Oscar ended up coming sound after a new set of shoes, so we went ahead with our dressage lesson.
The lesson itself was fantastic and certainly gave me plenty of food for thought. I immediately booked another one for three weeks later (student budget – limited luxuries), which brings us to this Friday. Because I mentioned last time that I was going to ask for C’s opinion on me doing level 3, I’ll just point out that she didn’t recommend it and said we should start at level 1 for two reasons.
1. Straightness and suppleness to develop rhythm and pace.
C had us work quite deep and asked for lots of flexion which encouraged Oscar to stretch out over his back and really allow room for that little trot to go somewhere. Whilst I thought he was over flexed, he felt brilliant and I realised that going forward from then I needed to incorporate a lot more flexion in my warmups in order to increase his suppleness.
2. *Surprise* – the second thing we worked on was the quality of Oscar’s trot.
If you’ve been following my blog for a while you’ll recognise that our working trot typically gets a LOT of attention during lessons – it’s the one thing that I always have to be mindful of.
Is he balanced? Could he be slower? Is he running?
Whilst G had me bring Oscar back on plenty of 10m circles in my last lesson to kind of force Oscar to sit back and stop rushing, C focused more on transitions within the gait. We spent a solid chunk of the lesson going from an almost too slow working trot, to a good medium trot all on a 20m circle.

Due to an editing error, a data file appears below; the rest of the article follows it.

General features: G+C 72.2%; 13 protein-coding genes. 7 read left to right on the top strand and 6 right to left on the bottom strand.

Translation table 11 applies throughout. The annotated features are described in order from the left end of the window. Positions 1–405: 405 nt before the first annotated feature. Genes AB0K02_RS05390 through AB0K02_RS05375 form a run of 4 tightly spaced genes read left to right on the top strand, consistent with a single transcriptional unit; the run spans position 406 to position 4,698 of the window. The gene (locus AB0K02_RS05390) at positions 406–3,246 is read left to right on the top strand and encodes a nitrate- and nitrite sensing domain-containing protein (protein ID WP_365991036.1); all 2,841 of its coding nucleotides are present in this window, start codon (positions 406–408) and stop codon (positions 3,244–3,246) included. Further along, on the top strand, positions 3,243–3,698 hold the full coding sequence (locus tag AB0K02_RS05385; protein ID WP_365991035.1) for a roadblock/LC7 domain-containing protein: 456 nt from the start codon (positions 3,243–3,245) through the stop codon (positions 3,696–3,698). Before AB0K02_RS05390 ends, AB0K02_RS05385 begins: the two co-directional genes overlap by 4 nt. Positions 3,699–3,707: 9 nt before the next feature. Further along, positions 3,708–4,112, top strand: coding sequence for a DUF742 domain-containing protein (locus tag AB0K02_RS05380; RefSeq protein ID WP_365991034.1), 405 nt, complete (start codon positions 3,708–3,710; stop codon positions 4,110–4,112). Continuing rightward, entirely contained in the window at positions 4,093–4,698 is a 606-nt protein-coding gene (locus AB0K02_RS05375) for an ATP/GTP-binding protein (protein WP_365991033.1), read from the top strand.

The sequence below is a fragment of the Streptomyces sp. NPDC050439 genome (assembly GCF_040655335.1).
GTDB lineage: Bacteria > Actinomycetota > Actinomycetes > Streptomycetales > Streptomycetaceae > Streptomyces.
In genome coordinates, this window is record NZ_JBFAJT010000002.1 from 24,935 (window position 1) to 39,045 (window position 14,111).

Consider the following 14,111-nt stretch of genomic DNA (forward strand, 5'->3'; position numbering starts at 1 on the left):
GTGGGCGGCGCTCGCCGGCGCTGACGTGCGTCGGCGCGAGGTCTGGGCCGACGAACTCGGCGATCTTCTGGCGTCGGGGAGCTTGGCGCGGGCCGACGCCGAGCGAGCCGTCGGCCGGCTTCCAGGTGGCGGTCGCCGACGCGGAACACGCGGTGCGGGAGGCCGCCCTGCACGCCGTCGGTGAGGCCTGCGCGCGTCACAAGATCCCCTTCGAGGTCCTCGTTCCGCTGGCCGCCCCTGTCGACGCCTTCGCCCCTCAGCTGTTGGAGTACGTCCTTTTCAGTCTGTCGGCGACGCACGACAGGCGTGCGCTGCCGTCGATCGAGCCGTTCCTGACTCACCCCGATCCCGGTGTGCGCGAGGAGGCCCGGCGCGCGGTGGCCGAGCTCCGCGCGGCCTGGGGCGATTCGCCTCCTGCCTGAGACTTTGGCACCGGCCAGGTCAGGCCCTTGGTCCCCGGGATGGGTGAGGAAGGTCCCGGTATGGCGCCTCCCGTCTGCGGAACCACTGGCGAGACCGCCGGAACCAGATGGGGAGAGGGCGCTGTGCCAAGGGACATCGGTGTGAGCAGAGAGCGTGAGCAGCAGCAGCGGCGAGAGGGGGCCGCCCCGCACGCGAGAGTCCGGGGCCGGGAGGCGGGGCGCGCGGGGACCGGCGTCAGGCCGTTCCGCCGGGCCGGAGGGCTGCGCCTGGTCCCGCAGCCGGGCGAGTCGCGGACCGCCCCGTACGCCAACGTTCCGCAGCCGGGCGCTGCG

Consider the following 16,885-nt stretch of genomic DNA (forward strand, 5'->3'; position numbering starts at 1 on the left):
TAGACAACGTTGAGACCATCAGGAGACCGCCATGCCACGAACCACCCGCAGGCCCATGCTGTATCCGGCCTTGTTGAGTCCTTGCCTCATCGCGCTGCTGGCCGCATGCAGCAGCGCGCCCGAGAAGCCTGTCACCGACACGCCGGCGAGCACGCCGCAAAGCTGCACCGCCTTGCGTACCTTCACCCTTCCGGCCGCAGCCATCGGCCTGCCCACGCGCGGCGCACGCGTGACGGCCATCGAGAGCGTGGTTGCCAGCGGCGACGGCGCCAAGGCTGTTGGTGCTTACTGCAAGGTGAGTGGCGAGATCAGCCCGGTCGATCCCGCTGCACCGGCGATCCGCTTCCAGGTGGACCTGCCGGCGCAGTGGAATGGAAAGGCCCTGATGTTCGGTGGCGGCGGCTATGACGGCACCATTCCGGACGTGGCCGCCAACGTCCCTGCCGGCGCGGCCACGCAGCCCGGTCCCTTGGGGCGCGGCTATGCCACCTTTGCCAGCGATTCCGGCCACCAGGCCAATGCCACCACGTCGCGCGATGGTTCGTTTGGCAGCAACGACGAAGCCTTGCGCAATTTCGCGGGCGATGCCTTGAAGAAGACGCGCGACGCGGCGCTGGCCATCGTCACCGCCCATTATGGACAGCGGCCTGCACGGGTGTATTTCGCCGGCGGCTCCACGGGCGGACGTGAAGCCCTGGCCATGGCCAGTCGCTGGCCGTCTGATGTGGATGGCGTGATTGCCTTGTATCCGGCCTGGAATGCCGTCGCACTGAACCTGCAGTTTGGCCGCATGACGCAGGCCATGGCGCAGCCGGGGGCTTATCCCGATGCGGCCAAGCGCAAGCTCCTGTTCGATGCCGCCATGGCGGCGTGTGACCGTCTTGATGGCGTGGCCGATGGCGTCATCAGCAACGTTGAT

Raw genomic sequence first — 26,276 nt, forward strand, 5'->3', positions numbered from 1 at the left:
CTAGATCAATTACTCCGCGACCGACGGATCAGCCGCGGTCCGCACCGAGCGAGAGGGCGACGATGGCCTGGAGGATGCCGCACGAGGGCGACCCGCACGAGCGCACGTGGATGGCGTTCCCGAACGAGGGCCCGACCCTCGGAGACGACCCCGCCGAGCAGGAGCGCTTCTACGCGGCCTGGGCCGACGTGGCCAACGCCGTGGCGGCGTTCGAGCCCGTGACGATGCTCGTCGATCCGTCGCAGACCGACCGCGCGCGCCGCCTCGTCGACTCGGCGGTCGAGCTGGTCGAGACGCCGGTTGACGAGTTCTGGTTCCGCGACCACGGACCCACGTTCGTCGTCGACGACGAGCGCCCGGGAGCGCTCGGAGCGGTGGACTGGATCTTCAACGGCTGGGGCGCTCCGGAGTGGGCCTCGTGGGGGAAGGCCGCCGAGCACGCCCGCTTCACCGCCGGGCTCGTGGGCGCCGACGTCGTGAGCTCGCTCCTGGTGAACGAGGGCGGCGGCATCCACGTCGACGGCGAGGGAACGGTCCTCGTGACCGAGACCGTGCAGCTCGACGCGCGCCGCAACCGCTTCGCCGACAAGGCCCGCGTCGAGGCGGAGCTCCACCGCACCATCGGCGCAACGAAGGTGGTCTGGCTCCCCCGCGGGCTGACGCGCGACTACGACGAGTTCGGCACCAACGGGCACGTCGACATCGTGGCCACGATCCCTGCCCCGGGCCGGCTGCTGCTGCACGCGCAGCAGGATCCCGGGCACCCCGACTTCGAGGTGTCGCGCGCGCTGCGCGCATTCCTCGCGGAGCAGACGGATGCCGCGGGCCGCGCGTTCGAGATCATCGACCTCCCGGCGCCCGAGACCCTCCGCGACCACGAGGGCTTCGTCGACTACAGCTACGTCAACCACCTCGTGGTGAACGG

I previously thought that Oscar’s party trick was his medium trot, but there’s nothing like testing yourself on a circle to show you how unbalanced you are huh?
He found it difficult on the circle and fussed a bit with his head, but asking for more flexion and really riding him forward into my hands pushed him on. I can’t tell you how sore my legs were getting! C trained with Charlotte Dujardin for a while and so prefers legs over whips during schooling.
These transitions on the circle seemed to unlock Oscar a little and when C asked me what I noticed, I said I felt that Oscar was moving at the same ‘speed’ as normal, but there was definitely a prolonged period in my rising trot.
The proof of the pudding that my horse was taking bigger steps without going any faster!
3. Positioning of the neck and shoulders; obviously relating to straightness, but we spent a fair bit of time focusing on the positioning of the above to correct Oscar’s over-popping shoulders!
This exercise was mostly carried out in the canter. C described my hands and reins as a box (box/trapezium hybrid – let’s not get picky!) and asked that I really focus on having Oscar’s neck straight up the centre of that box at all times. Using the box image, I could clearly see when my horse was falling out of the outside shoulder – it happened a lot!! Riding into my outside rein helped keep Oscar straight through the neck, and encouraged him to bend through his ribcage instead. C had us canter on a tiny circle around her, and then leg yield out onto the 20m circle without letting him lead with the outside shoulder.
This was extremely difficult, not only did Oscar find it very hard maintaining a canter on such a small circle whilst I prevented him falling out of his shoulder, but I found it hard to sit back and ride strongly. We’re both a little unfit! We did this exercise about three times on both reins with slow progression.
Following the lesson, Oscar gave me the best stretchy trot ever! I feel like stretching beforehand is a waste of time now as he just goes flat – in future I’ll warm up deep and round, and finish long and low.
The poor horse had sweat dripping over his eyes so he deserved a big bubble bath and a bit of a massage afterwards, followed by a short walk around the racecourse the following day.